June 29, 2018 (267 days ago)
0 Subscribers
Colorado, United States
All News by Shadana Sultan
Related News
First Nations Development Institute (First Nations) today announced the selection of 21 American Indian organizations and tribes, in 15 states from Hawaii to Massachusetts, to receive grants through its Native Youth and Culture Fund (NYCF) for the 2018-19 funding cycle. The grants total $400,000. (read more)
207 days ago · From Shadana Sultan
From 2015 to 2017, First Nations Development Institute (First Nations), under its Native Agriculture and Food Systems Initiative (NAFSI), awarded 46 grants to Native communities for food-related projects, as well as funding for two important conferences (read more)
256 days ago · From Shadana Sultan
First Nations Development Institute (First Nations) today announced the 12 inaugural grantees under the first year of its three-year Native Language Immersion Initiative (NLII). Each grantee receives $90,000 in funding (read more)
259 days ago · From Shadana Sultan
Groundbreaking Research Reveals America’s Attitudes, Public Perceptions and Dominant Narratives about Native People and Native Issues, and Provides Opportunities for “Reclaiming Native Truth” (read more)
269 days ago · From Shadana Sultan
By Lance Tallmadge (Ho-Chunk) Fitness Specialist at Ho-Chunk House of Wellness Wisconsin Dells, Wisconsin (Lance is the father of Kendall Tallmadge, who is First Nations Development Institute’s Lead Grants Officer.) (read more)
282 days ago · From Shadana Sultan

First Nations/Walmart Foundation Project Aimed at Improving Native American Child Nutrition and Helping Alleviate Hunger Proves Highly Successful
LONGMONT, Colorado (June 29, 2018) – A recently-concluded project aimed at improving nutrition and helping alleviate hunger for Native American children has proven highly successful, according to a new report by First Nations Development Institute (First Nations). The project – Nourishing Native Children: Feeding Our Future – was generously supported by the Walmart Foundation.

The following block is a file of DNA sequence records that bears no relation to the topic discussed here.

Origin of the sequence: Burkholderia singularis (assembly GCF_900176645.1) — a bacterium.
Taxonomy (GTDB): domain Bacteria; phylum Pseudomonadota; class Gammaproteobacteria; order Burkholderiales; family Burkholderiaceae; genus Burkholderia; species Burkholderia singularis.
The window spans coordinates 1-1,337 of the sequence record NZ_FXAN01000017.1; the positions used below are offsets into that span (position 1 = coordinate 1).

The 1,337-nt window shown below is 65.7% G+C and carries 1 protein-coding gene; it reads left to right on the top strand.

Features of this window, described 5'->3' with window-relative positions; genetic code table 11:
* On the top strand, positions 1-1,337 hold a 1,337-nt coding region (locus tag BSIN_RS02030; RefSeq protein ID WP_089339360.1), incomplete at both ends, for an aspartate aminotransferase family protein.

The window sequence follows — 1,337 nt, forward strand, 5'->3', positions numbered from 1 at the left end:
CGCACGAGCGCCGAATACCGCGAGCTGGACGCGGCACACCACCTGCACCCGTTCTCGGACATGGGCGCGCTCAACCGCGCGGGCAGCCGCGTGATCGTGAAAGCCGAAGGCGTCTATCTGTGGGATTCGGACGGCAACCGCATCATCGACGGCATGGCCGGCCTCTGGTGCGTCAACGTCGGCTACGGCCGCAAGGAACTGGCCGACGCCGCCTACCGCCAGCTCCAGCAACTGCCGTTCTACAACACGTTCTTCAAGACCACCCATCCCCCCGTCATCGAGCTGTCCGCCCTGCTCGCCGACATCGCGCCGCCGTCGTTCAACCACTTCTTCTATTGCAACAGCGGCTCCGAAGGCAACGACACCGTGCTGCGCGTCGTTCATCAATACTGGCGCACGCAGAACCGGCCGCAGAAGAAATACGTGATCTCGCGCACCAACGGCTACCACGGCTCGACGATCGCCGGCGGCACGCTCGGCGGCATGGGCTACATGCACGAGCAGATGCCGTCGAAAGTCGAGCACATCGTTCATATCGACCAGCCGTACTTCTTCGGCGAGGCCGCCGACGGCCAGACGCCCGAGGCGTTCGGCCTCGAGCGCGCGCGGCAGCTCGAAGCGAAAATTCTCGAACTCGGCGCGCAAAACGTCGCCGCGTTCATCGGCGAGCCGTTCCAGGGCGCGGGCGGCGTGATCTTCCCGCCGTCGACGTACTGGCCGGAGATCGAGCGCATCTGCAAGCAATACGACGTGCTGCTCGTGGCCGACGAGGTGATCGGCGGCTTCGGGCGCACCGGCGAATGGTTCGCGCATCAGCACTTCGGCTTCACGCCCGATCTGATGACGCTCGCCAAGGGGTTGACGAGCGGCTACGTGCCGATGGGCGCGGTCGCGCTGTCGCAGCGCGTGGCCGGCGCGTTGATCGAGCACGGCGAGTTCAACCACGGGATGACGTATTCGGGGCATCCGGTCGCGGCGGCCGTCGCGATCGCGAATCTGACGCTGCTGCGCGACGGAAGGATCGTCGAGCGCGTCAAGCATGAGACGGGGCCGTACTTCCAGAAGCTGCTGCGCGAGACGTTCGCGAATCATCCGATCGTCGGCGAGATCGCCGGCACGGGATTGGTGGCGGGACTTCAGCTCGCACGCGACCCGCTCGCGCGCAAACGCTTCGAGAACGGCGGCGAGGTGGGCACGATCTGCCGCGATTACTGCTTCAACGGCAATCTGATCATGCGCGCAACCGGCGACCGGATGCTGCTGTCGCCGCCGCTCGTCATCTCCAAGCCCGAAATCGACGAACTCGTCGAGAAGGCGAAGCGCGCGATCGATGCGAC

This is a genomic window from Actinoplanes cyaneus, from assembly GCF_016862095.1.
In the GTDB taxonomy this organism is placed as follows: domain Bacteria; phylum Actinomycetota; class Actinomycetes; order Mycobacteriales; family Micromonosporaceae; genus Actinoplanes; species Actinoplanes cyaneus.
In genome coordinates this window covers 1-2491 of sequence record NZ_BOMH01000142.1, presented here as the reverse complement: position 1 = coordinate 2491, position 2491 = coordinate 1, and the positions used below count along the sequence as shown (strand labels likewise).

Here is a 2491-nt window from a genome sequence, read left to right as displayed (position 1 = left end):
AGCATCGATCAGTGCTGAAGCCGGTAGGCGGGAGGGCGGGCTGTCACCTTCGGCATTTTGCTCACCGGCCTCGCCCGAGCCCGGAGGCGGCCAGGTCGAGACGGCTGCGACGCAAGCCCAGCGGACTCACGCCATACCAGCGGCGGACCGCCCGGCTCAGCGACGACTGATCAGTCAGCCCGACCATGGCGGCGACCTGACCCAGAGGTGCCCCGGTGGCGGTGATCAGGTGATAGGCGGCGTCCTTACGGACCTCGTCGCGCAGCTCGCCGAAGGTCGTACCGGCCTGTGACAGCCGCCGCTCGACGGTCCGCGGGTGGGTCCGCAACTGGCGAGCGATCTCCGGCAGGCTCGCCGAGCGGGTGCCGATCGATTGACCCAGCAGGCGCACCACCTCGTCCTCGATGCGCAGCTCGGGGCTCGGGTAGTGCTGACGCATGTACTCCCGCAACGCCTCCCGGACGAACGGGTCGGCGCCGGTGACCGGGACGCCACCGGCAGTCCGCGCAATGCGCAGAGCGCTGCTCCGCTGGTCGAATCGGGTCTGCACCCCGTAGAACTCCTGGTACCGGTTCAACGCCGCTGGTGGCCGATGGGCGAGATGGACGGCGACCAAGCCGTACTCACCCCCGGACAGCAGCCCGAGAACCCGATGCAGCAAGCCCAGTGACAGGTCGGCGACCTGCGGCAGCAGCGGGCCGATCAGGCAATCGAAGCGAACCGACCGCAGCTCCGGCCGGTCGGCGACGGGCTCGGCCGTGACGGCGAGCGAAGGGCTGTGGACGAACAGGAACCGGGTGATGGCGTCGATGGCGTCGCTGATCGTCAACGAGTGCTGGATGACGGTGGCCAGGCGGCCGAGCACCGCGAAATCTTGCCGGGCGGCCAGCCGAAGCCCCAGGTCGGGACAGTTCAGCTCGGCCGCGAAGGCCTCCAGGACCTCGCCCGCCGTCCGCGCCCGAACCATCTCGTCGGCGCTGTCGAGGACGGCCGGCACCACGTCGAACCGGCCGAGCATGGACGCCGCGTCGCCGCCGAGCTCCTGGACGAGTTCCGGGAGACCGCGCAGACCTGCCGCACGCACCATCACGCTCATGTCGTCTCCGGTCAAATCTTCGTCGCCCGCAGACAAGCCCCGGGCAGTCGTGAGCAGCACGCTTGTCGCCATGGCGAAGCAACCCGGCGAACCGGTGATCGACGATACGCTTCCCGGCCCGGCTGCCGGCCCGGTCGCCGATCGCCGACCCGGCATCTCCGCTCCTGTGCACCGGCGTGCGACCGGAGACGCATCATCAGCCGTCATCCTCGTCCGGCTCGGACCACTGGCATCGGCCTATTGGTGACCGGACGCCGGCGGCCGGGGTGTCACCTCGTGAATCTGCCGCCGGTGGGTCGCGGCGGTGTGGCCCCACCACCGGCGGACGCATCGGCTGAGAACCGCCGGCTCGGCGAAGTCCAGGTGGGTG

The report, titled Outcomes Under the Nourishing Native Children: Feeding Our Future Project, details the impressive results of the effort that ran for eight months to the end of 2017. Ten Native American programs that provide nutritious food to children ages 6-14 were competitively selected to participate. Each received a grant of $15,000 and participated in a one-day facilitated convening with 10 additional programs. Through this gathering, they shared what makes them successful, what challenges they face, and recommendations for others concerned about Native children’s hunger.

According to the new report, the project’s original goal was for the grantees to collectively reach at least 350 children, but that number was far exceeded. Together, the grantees – three Native schools serving a primarily Native student body, five Native-controlled nonprofit organizations, and two tribes – served more than 15,434 Native children, reaching 12 tribal communities with a total of 65,443 meals.

For Native American children, their school or school-related meals may be the most reliable, consistent and nutritionally-balanced food they receive. Many of these programs feed children at their school or facility, or they provide “backpacks” of food for the children to take home. However, funding for these programs and the opportunity for meal providers to network is extremely limited – to the detriment of alleviating Native children’s hunger and being able to determine how to most effectively support this vital work.